(2) Research Infrastructure Category:
                                                                          - Other Infrastructure and Research Resources
 
Secondary Strategic Outcome Goal:  (3) Learning:  Over the years this project has provided partial support to three PhD students.  One of these has, after a period of postdoctoral training with a co-funded collaborator while remaining involved in the research, been appointed as assistant professor at a major research university.
 
                                                                   (3) Learning Categories:
                                                                          - Graduate Education and Graduate Student Research
                                                                          - Postdoctoral Education
                                                                          - Broadening participation to Improve Workforce Development

In terms of Intellectual Merit, this research has notable outcomes because these simulations are capturing and resolving accurately a wider range of scales than available in past simulations or even some laboratory experiments.  As a result the simulations are conducted in flow conditions that relate increasingly close, in essence, to flow conditions that characterize turbulent mixing in practical applications.  This research is leading to more robust understanding of difficult issues that could not be addressed conclusively before.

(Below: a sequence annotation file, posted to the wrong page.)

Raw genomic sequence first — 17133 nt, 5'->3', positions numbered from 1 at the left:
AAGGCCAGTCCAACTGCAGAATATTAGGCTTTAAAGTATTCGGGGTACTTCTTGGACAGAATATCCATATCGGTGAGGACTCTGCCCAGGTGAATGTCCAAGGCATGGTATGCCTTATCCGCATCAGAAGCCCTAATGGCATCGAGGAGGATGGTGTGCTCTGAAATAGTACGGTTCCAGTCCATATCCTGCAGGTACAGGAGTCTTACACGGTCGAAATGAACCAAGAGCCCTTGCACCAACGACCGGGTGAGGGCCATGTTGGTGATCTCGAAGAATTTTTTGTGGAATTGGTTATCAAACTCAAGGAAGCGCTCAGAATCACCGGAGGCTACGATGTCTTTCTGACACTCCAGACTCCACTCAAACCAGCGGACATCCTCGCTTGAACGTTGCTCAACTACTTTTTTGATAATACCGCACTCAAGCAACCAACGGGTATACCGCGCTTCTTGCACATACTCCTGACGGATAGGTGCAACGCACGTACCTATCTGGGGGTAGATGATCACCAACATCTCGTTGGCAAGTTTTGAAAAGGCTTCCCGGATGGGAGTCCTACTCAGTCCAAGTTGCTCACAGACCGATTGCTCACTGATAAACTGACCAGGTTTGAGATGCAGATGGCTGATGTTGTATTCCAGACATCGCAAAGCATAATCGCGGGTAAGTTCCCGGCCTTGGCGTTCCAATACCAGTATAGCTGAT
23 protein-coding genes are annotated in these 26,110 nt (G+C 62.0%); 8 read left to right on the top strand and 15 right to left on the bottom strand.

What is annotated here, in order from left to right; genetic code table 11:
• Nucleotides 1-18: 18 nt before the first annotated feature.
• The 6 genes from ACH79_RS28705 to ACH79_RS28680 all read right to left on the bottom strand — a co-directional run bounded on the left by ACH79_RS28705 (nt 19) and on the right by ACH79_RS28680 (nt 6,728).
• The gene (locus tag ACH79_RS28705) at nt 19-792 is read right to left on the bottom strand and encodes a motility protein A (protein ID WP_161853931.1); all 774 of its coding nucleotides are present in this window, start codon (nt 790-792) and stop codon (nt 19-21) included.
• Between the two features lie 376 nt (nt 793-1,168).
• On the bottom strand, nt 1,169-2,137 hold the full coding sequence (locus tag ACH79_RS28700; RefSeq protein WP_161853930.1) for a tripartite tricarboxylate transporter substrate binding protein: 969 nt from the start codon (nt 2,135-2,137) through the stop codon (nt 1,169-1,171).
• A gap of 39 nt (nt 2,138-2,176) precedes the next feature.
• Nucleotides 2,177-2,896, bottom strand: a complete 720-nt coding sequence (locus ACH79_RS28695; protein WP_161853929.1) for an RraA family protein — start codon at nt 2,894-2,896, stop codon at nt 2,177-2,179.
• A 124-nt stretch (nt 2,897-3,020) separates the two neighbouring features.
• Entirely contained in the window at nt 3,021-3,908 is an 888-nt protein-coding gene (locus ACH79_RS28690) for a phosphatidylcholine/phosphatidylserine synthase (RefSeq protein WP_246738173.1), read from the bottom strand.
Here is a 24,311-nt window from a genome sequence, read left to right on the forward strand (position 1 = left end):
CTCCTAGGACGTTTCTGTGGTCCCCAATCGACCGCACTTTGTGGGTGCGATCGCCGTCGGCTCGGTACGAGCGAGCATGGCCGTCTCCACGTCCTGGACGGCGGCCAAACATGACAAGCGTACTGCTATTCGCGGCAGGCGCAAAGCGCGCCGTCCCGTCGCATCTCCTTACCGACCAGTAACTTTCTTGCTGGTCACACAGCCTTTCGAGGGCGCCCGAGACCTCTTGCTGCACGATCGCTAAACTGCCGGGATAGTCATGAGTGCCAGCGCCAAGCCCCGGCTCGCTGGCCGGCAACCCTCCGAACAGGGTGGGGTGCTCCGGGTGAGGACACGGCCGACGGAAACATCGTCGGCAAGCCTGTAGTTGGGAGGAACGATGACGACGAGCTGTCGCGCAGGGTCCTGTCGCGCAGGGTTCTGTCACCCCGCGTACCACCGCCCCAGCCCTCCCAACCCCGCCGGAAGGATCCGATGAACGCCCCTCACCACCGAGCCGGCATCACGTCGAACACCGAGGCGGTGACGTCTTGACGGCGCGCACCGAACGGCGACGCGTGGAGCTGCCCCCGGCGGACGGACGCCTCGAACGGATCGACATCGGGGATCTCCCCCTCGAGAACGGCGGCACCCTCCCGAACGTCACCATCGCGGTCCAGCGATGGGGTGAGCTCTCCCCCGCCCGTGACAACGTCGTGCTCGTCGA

In terms of Broader Impacts, this outcome is notable.  This cyber tool can simulate turbulence in unprecedented detail and help provide impetus for state-of-the-art high-performance computing.

This research is Transformative.  Through the aid of supercomputing infrastructure, the researchers have created a very large numerical simulation database.  This simulation database captures the details of local straining and rotation in ways not otherwise achievable.  This tool could transform the way combustion and pollutant dispersion are modeled since these crucial processes can now be simulated in great detail.

This research represents Broadening Participation.  The Principal Investigator (PI) is hearing impaired.  A co-PI (K.R. Sreenivasan) received the Nicholson Medal for Human Outreach at the American Physical Society March 2009 Meeting in Pittsburgh.  Finally, the PIs work has also been featured in the 2008 TeraGrid Science Highlights publication, with an advanced visualization image created by experts at the Texas Advanced Computing Center.

Existing or potential Societal Benefits of this research:  Unsatisfactory understanding of turbulence, within the research community, continues to be a vexing problem for important areas such as transportation, pollution dispersion, and effective energy conversion.  The PI is addressing the core of this problem by determining how turbulent properties at different length scales interact using one of the most computationally intensive studies of any type to date.


 
Program Director:
 
 
 
William Schultz
CBET Program Director - Fluid Dynamics
     
NSF Award Number:   0553867
     
Award Title:
 
  Collaborative Research: Large Numerical Simulations of Turbulence and Reynolds, Schmidt and Rossby Number Scalings
     
PI Name:   Pui-Kuen Yeung
     
Institution Name:   Georgia Institute of Technology
     
Program Element Codes:   7641, 7454, 7446, 7298, 1443
     
NSF Investments:
 
  - American Competitiveness Initiative (ACI)
- Cyberinfrastructure
     
CBET Nugget:

  FY 2009


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This Nugget was Updated on 31 August 2009.